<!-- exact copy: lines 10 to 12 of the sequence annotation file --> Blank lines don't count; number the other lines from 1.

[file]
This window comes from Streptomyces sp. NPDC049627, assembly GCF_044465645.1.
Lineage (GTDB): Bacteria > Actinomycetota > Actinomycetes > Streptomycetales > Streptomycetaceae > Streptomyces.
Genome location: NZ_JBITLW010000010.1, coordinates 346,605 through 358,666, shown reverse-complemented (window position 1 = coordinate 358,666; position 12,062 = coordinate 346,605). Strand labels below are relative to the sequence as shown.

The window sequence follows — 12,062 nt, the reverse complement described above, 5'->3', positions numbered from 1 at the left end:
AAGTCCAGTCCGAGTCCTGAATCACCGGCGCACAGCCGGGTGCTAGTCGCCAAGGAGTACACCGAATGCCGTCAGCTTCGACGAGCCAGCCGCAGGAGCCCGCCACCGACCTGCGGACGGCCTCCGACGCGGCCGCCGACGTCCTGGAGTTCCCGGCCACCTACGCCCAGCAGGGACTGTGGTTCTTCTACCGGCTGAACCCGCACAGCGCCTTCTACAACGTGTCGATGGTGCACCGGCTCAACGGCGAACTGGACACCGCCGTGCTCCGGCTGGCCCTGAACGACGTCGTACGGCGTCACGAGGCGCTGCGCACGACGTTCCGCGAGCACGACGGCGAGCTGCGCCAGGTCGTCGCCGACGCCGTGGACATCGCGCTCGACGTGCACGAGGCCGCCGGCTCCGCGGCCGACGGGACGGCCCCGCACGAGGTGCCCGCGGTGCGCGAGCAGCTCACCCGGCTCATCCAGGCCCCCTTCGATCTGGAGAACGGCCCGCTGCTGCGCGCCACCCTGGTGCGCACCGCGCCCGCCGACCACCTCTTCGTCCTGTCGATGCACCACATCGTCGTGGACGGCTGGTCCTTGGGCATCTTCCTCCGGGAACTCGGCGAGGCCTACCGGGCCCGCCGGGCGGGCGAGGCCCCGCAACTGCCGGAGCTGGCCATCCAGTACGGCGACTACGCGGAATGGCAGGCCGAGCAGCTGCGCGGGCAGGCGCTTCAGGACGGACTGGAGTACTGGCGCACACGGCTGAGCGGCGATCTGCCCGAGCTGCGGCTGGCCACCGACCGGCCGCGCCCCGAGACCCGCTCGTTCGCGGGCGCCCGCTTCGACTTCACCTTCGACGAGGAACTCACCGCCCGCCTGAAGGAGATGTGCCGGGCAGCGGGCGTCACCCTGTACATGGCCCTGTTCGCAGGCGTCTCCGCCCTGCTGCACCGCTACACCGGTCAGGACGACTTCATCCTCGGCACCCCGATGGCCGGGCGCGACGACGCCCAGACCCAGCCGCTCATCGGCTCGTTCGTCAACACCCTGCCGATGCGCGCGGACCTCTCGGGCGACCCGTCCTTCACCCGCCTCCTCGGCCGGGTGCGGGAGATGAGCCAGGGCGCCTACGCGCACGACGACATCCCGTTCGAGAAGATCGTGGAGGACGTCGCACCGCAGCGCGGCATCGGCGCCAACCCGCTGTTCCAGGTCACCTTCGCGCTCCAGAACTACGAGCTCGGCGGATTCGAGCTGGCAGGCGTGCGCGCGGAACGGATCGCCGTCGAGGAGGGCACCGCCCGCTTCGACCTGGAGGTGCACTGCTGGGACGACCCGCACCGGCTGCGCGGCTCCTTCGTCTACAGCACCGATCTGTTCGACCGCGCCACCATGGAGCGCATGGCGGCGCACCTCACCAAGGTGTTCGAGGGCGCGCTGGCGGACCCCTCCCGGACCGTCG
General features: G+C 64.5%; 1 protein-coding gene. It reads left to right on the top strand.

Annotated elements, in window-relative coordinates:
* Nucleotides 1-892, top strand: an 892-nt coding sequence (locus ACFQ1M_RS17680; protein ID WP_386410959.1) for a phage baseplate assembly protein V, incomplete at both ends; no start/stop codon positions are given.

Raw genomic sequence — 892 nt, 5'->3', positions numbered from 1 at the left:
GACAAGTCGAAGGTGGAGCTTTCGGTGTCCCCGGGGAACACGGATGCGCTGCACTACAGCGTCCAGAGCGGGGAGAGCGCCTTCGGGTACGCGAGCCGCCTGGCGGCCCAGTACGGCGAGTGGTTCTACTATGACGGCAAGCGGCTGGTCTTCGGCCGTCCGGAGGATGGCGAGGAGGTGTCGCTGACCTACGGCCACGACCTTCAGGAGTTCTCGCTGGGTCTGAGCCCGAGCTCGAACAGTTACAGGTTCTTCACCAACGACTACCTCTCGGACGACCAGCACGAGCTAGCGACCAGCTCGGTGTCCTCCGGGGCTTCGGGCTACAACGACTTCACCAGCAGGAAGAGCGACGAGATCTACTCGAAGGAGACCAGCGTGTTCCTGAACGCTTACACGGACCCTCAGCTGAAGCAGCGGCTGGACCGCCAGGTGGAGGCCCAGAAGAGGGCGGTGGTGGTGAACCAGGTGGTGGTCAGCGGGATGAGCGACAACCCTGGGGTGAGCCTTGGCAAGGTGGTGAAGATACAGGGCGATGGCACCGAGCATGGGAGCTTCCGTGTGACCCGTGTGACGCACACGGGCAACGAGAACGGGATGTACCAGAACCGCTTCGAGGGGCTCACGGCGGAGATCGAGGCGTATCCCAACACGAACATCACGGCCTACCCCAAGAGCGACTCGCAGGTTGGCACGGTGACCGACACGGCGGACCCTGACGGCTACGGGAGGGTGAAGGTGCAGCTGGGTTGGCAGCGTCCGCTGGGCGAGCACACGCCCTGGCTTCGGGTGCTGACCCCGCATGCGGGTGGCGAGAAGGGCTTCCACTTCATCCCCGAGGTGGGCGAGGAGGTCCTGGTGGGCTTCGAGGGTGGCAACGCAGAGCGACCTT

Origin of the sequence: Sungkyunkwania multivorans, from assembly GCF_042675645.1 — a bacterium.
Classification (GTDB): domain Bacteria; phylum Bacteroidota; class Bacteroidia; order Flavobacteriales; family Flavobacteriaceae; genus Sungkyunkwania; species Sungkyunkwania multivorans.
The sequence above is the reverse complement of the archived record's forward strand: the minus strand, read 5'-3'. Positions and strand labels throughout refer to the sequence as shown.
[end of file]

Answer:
GACAAGTCGAAGGTGGAGCTTTCGGTGTCCCCGGGGAACACGGATGCGCTGCACTACAGCGTCCAGAGCGGGGAGAGCGCCTTCGGGTACGCGAGCCGCCTGGCGGCCCAGTACGGCGAGTGGTTCTACTATGACGGCAAGCGGCTGGTCTTCGGCCGTCCGGAGGATGGCGAGGAGGTGTCGCTGACCTACGGCCACGACCTTCAGGAGTTCTCGCTGGGTCTGAGCCCGAGCTCGAACAGTTACAGGTTCTTCACCAACGACTACCTCTCGGACGACCAGCACGAGCTAGCGACCAGCTCGGTGTCCTCCGGGGCTTCGGGCTACAACGACTTCACCAGCAGGAAGAGCGACGAGATCTACTCGAAGGAGACCAGCGTGTTCCTGAACGCTTACACGGACCCTCAGCTGAAGCAGCGGCTGGACCGCCAGGTGGAGGCCCAGAAGAGGGCGGTGGTGGTGAACCAGGTGGTGGTCAGCGGGATGAGCGACAACCCTGGGGTGAGCCTTGGCAAGGTGGTGAAGATACAGGGCGATGGCACCGAGCATGGGAGCTTCCGTGTGACCCGTGTGACGCACACGGGCAACGAGAACGGGATGTACCAGAACCGCTTCGAGGGGCTCACGGCGGAGATCGAGGCGTATCCCAACACGAACATCACGGCCTACCCCAAGAGCGACTCGCAGGTTGGCACGGTGACCGACACGGCGGACCCTGACGGCTACGGGAGGGTGAAGGTGCAGCTGGGTTGGCAGCGTCCGCTGGGCGAGCACACGCCCTGGCTTCGGGTGCTGACCCCGCATGCGGGTGGCGAGAAGGGCTTCCACTTCATCCCCGAGGTGGGCGAGGAGGTCCTGGTGGGCTTCGAGGGTGGCAACGCAGAGCGACCTT

Origin of the sequence: Sungkyunkwania multivorans, from assembly GCF_042675645.1 — a bacterium.
Classification (GTDB): domain Bacteria; phylum Bacteroidota; class Bacteroidia; order Flavobacteriales; family Flavobacteriaceae; genus Sungkyunkwania; species Sungkyunkwania multivorans.